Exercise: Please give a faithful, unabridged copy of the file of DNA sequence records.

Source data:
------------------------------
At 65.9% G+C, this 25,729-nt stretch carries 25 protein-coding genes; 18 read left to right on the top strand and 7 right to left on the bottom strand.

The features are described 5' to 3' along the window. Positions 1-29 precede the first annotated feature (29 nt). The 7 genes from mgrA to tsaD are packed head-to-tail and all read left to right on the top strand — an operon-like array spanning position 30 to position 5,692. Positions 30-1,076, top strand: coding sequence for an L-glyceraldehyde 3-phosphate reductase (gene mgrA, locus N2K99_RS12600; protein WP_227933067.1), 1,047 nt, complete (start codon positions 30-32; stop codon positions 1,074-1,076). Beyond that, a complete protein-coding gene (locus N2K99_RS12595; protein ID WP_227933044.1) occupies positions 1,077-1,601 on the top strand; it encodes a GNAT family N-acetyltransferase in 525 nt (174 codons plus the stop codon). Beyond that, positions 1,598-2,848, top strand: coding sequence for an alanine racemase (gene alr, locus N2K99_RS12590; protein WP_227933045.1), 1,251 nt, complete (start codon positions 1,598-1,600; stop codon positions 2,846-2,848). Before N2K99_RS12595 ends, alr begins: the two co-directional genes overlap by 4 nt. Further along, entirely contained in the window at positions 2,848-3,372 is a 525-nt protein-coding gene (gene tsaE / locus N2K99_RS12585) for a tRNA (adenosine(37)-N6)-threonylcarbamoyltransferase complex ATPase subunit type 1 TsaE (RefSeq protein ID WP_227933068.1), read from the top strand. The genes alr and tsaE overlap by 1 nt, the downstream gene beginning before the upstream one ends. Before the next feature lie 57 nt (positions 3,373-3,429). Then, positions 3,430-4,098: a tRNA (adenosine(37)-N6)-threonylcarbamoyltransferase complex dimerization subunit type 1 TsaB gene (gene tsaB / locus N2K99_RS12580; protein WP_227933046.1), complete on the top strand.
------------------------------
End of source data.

At 65.9% G+C, this 25,729-nt stretch carries 25 protein-coding genes; 18 read left to right on the top strand and 7 right to left on the bottom strand.

The features are described 5' to 3' along the window. Positions 1-29 precede the first annotated feature (29 nt). The 7 genes from mgrA to tsaD are packed head-to-tail and all read left to right on the top strand — an operon-like array spanning position 30 to position 5,692. Positions 30-1,076, top strand: coding sequence for an L-glyceraldehyde 3-phosphate reductase (gene mgrA, locus N2K99_RS12600; protein WP_227933067.1), 1,047 nt, complete (start codon positions 30-32; stop codon positions 1,074-1,076). Beyond that, a complete protein-coding gene (locus N2K99_RS12595; protein ID WP_227933044.1) occupies positions 1,077-1,601 on the top strand; it encodes a GNAT family N-acetyltransferase in 525 nt (174 codons plus the stop codon). Beyond that, positions 1,598-2,848, top strand: coding sequence for an alanine racemase (gene alr, locus N2K99_RS12590; protein WP_227933045.1), 1,251 nt, complete (start codon positions 1,598-1,600; stop codon positions 2,846-2,848). Before N2K99_RS12595 ends, alr begins: the two co-directional genes overlap by 4 nt. Further along, entirely contained in the window at positions 2,848-3,372 is a 525-nt protein-coding gene (gene tsaE / locus N2K99_RS12585) for a tRNA (adenosine(37)-N6)-threonylcarbamoyltransferase complex ATPase subunit type 1 TsaE (RefSeq protein ID WP_227933068.1), read from the top strand. The genes alr and tsaE overlap by 1 nt, the downstream gene beginning before the upstream one ends. Before the next feature lie 57 nt (positions 3,373-3,429). Then, positions 3,430-4,098: a tRNA (adenosine(37)-N6)-threonylcarbamoyltransferase complex dimerization subunit type 1 TsaB gene (gene tsaB / locus N2K99_RS12580; protein WP_227933046.1), complete on the top strand.